"I know it is presumptuous of a young and inexperienced person like me to speak at an occasion like this, but I do so with humility and gratitude as one who restored the dignity of myself through practicing the Principles of Nomura Lifelong Integrated Education when I was feeling my life had no purpose. I would like to share with you the vision of Yoshiko Nomura under the theme: The role of Japan in the world - the essence of education and the raison d'etre of human being".
"'The motive defines the objective' Mrs. Nomura reminded us again and again," Yumiko Kaneko told her audience. "In this context, the achievements of the Center in the last forty years all started with what moved our Founding Director General. So that is where I would like to begin." Yumiko Kaneko sketched for the benefit of the audience the background against which Director General Nomura started her activities in Japan as well as abroad early in the 1960s.
Mrs. Nomura saw the sufferings of the youth during the period of Japan's high economic growth and was moved to the point that she felt she had to do something about it. She felt there was a drastic need to review education and question its essence. The tragic state of the youth was only a starting point for her. She looked beyond them to the state of the society at large and to the period and found that at the root of the problem of the youth was the loss of humanity.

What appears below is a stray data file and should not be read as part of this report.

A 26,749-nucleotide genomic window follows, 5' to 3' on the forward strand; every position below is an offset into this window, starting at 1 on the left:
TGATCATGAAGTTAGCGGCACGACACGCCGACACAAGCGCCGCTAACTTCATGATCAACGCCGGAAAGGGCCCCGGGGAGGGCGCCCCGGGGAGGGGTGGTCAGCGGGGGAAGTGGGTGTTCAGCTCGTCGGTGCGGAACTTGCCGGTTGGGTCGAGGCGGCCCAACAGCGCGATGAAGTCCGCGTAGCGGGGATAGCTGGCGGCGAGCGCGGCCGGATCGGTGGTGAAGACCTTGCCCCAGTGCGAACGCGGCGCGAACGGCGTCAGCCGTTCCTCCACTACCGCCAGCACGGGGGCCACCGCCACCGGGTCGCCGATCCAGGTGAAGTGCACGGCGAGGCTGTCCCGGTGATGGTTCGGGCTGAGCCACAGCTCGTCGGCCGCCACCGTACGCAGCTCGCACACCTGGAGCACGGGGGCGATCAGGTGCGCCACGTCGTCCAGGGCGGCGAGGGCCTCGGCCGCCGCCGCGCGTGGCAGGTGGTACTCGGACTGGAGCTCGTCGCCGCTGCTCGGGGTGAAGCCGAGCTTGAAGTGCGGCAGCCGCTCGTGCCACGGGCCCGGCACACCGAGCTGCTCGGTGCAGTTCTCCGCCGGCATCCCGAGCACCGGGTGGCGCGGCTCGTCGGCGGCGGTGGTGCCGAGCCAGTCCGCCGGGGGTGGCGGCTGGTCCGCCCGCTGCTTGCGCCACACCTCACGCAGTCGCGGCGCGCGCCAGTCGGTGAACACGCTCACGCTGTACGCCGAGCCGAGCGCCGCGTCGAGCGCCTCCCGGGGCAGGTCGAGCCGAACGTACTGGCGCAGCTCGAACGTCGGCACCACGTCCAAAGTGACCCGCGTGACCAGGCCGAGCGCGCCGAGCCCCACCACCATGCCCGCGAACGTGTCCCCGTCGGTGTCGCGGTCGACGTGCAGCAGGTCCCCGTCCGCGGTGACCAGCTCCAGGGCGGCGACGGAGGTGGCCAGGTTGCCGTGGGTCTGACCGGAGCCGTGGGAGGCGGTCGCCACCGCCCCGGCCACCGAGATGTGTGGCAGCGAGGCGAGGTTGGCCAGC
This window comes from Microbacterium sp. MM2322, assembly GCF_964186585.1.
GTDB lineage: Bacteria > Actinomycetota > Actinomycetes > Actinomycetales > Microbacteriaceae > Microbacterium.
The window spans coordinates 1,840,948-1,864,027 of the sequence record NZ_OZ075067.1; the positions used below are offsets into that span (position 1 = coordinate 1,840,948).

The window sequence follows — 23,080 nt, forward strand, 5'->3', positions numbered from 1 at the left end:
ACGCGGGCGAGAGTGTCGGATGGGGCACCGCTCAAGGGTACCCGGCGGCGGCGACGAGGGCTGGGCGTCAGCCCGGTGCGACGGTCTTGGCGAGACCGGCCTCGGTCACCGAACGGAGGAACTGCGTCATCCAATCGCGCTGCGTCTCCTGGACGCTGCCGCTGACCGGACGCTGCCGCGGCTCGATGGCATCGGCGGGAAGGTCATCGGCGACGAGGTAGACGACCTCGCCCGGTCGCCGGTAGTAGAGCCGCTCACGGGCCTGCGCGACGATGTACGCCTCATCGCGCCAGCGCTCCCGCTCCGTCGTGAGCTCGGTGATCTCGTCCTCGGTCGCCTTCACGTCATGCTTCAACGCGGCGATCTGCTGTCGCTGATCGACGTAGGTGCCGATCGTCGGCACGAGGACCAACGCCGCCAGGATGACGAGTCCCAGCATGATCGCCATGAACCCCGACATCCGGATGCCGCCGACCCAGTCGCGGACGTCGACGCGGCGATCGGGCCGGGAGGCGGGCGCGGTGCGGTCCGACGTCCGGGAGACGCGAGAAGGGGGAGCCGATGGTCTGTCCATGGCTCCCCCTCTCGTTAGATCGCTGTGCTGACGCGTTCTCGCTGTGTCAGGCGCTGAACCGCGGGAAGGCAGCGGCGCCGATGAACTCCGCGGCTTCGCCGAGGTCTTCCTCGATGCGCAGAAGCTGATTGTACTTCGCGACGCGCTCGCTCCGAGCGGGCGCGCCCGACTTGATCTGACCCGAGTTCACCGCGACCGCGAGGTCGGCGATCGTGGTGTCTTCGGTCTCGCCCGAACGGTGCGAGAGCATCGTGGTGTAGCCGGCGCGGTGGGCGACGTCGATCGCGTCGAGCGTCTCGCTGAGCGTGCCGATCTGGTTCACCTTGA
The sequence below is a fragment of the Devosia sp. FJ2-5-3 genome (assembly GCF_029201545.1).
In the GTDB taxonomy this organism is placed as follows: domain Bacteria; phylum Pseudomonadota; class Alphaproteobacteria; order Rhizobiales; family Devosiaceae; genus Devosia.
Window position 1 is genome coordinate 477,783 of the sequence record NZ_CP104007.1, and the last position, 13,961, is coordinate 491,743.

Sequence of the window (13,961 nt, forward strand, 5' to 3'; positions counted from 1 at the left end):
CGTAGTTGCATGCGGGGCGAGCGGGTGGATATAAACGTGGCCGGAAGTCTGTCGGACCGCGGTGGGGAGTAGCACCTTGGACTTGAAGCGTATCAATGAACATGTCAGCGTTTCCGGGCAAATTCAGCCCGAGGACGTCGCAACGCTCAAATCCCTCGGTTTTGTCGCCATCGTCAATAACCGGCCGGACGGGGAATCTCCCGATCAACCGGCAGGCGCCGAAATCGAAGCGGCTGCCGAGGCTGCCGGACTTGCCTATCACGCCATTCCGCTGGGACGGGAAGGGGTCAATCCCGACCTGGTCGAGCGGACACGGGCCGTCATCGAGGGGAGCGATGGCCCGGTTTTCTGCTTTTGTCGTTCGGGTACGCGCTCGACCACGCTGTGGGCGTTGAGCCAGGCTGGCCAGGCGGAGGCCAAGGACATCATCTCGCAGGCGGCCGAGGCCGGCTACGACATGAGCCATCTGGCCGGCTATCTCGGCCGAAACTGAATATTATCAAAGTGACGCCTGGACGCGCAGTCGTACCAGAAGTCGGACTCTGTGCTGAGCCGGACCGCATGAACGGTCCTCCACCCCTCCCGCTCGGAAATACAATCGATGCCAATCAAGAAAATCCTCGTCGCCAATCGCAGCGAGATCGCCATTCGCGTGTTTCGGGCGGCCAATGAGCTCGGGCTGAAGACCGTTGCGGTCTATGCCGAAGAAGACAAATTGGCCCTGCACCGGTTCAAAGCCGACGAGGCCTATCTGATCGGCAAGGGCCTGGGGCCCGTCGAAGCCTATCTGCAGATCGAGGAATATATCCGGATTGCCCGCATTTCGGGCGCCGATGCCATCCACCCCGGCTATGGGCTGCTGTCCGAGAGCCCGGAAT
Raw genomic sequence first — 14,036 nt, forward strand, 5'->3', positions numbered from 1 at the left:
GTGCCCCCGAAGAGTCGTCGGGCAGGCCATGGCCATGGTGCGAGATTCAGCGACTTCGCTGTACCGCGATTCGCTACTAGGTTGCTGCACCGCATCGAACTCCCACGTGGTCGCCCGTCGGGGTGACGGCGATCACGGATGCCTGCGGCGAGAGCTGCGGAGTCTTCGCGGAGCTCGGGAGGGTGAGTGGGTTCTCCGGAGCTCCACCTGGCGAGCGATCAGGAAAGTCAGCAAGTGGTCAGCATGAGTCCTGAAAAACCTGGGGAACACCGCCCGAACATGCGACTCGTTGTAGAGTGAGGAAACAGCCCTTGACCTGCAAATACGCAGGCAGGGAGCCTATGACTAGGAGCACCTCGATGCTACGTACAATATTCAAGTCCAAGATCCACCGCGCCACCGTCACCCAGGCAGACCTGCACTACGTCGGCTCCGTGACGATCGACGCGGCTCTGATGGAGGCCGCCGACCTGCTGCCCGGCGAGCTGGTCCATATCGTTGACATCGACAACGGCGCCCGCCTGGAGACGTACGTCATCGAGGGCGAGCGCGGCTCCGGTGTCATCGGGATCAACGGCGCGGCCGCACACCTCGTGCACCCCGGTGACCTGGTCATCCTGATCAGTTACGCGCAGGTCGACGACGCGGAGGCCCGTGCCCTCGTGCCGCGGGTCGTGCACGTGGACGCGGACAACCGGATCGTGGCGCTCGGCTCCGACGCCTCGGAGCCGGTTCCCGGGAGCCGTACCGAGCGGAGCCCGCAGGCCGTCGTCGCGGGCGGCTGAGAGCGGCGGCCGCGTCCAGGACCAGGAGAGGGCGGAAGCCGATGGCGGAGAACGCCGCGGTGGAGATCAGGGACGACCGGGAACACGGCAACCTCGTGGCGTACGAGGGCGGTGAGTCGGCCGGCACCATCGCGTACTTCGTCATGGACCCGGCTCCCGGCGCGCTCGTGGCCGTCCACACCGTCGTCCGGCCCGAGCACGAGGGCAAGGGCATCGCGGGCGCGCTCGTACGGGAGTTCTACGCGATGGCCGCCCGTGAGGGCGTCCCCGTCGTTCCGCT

Mrs. Kaneko expressed, "Mrs. Nomura already had that vision forty years ago. It makes me all the more respect her for her insight. As true to its axiom, 'Education takes a century of planning' nurturing a person to grow to what he or she is meant to be is a precious and yet an unglamorous and time-consuming task." Mrs. Kaneko then turned to Yoshiko Nomura's motive at the global level by saying, "Usually, one starts from a personal motive that gradually expands into a global motive. In the case of Mrs. Nomura she had both the micro and macro motives, that is to say, domestic and global motives from the very beginning."
"With those motives in mind, Yoshiko Nomura developed her Principles of Nomura Lifelong Integrated Education, based on the Oriental view of nature. She always felt that it was useless unless the Principles were lived and practiced by us on daily basis. This was her strength. She did not stop at practicing the Principles so that she impacted the lives of those around her and across the world. She communicated to the world as it was always in her perspective. And the world responded to her challenge and continues to do so as the suffering never ends." On the subject of Japan's role in the world, Kaneko stated: